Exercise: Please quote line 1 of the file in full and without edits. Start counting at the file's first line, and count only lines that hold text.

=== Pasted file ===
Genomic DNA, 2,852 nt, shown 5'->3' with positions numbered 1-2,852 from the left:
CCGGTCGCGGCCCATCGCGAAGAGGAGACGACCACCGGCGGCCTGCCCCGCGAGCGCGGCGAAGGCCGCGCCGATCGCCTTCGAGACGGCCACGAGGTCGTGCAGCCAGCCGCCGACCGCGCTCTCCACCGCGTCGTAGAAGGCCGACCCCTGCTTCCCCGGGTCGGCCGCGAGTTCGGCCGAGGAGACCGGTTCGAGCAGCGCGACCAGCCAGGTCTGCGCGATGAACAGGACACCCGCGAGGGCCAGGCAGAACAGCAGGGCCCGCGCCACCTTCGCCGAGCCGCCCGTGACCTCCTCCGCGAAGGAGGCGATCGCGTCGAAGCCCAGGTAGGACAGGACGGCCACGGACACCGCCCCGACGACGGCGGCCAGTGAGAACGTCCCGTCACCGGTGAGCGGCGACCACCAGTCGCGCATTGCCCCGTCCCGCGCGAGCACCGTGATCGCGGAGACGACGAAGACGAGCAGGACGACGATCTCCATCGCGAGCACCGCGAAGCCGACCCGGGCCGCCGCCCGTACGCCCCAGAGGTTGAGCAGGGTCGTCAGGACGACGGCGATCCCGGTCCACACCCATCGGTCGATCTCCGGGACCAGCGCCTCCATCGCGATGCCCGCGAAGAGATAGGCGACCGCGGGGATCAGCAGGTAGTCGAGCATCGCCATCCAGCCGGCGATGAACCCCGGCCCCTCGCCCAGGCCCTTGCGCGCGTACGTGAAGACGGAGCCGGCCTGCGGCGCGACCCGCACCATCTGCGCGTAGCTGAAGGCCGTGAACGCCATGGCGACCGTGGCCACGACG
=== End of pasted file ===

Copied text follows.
Genomic DNA, 2,852 nt, shown 5'->3' with positions numbered 1-2,852 from the left: